Good show guys.
This is long overdue and too late to be of any use in filling seats, but I really liked the play Rag by Jehan Aloysius. We left the play after a standing ovation, thinking it was the best (albeit flawed) thing we’d seen on Sri Lankan stage. Spoke to some friends, however, and they hadn’t liked it at all. Strange. I thought it was really good.
I don’t much like musicals and when the scene opened on the bald Jehan Aloysius wearing a ridiculous wig and singing about dreams, I squirmed in my seat anticipating hours of awkward. After that, however, he lost the wig in a plot device and acquired a bunch of compelling characters going through alternate highs and lows such that by the end of the first act I was quite deeply thrilled and horrified.
My basic benchmark for stories, be they films or books or plays, is ‘do I care if the characters die’. Watching Prometheus, which is pretty enough, I still didn’t care if the characters died. I actually kinda wished them to. During Rag, by contrast, the character all revealed themselves with friendly humor, like people do, and then had tragedies befall them.
Too often in Sri Lankan theatre characters that undergo tragedy are portrayed as tragic characters. That is, they’re maudlin and depressed and foreshadowing that something bad is going to happen the whole time. That’s not, however, how humans are. Even during war or tragedy, people are – among their comrades – humorous and cling to basic normal behaviors, even if it’s all twinged with darkness.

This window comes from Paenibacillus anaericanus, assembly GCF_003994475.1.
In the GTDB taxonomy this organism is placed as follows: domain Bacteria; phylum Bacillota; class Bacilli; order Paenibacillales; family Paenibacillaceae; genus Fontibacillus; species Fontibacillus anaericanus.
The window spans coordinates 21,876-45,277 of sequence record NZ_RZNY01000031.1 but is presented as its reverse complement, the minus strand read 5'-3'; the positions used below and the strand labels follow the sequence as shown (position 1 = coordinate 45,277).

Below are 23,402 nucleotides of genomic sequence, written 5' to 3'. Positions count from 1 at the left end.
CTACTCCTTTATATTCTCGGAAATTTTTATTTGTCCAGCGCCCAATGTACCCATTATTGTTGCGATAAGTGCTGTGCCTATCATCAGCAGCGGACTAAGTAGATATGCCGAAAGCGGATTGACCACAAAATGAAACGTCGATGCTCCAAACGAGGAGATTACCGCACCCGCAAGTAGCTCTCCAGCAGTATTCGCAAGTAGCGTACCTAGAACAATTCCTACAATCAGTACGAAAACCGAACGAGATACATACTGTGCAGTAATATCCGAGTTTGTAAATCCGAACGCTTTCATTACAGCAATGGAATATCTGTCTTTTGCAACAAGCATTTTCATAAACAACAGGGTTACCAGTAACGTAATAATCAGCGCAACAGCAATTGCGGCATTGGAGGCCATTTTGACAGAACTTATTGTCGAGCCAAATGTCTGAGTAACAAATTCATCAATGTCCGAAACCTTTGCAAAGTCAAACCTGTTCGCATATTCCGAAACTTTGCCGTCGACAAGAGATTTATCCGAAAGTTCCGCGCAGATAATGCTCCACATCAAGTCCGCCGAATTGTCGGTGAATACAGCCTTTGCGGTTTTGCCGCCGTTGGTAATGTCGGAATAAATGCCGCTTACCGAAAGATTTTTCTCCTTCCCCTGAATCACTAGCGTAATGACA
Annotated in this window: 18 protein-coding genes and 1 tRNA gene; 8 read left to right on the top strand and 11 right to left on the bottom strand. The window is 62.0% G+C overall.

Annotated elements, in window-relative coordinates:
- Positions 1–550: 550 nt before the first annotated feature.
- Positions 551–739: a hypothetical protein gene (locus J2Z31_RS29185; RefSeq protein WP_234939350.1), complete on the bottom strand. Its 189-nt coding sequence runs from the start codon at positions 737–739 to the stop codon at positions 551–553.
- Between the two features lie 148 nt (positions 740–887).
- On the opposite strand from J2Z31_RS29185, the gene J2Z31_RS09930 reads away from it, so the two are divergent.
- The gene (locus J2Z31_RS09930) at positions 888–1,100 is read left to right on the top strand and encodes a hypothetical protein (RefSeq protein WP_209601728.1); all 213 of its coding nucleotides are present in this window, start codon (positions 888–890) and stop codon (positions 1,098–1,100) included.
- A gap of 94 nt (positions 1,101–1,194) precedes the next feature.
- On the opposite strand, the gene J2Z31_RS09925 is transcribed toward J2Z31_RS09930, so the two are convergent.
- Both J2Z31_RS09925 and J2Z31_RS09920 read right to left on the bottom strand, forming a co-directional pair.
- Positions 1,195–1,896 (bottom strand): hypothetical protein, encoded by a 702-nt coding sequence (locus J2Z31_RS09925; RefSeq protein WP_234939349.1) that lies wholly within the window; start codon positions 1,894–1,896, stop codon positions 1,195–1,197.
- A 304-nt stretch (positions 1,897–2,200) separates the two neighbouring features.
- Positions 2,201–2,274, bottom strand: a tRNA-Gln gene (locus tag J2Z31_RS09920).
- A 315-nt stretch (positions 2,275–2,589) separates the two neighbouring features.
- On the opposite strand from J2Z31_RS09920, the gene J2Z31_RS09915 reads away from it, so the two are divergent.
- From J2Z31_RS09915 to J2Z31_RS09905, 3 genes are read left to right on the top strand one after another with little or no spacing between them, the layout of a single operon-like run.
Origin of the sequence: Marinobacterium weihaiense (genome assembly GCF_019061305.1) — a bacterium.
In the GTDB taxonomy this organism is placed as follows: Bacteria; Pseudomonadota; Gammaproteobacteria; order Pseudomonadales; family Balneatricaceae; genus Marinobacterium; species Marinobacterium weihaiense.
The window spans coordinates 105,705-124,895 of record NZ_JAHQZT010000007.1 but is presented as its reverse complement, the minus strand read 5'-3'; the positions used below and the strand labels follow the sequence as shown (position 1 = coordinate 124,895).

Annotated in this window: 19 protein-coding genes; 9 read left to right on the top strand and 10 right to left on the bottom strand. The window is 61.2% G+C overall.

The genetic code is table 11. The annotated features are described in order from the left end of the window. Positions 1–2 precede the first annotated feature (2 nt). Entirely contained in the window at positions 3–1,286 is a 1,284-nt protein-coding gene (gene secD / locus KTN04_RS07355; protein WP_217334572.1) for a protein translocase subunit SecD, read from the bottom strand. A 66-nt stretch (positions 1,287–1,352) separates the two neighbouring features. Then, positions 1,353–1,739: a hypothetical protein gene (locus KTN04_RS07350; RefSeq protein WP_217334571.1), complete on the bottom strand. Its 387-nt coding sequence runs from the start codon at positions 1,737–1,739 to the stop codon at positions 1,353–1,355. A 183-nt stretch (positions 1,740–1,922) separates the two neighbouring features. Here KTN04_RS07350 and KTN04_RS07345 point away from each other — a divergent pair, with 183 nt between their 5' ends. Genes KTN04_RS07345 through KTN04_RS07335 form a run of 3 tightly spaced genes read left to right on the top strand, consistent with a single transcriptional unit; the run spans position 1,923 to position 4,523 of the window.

In that sense the characters in Rag, and I’m forgetting names here, like Elvis, the gay (?) one and the miniskirt girl, were human and compelling and stick with me still. I remember them now because they weren’t just props for some greater message, they had lives and interests and they joked with us and played with us and ultimately cried with us. Like friends.
Honestly, the weakest character was probably Joe, the lead, as he was generally always doing the right thing, except for when he didn’t which could have been explored further. The first act, I think, was the finest bit of Sri Lankan theatre I’ve seen. It introduced characters, made you like them, and then really messed them up. The play within a play was riotous and the audience loved it.
The second act was good but still dragged on a bit. The choreography involved in the fight scenes was amazing and actually quite scary to watch (will they run into that swinging ladder thing?) but there were a lot of fight scenes with no clear resolution.
At the end our audience gave a well deserved standing ovation, but I still think the second bit could use some work to tie the characters and narrative togething into a satsifying conclusion, even if it is negative.
That said, I still think this was a remarkable and praiseworthy play. Making a musical is ambitious and prone to fail, but I do think Jehan and his composers and the excellent cast have pulled it off. Even the criticisms I’ve heard tend to be about higher levels of meaning (it treated the subject of ragging too lightly, etc), which means the play has already cleared the bar of the usual unbearable drivel.
I personally think that Rag went well beyond that and stands as a truly good play. The cast was incredible and made the audience feel for them (I almost forgot that Fussy Fatty or whatever her name was) and the writing took both the characters and audience on a serious of riotous highs and shocking lows that I do think did justice to both the fun of University life and the tragedy of how it’s damaged so many young people here. The play also has the first gay kiss I’ve seen on the Sri Lankan boards. I’d recommend seeing it, but it’s run is done. I do hope they keep working on this bit of theatre and run it again. It’s already very, very good. With a bit of tightening I think it can be great.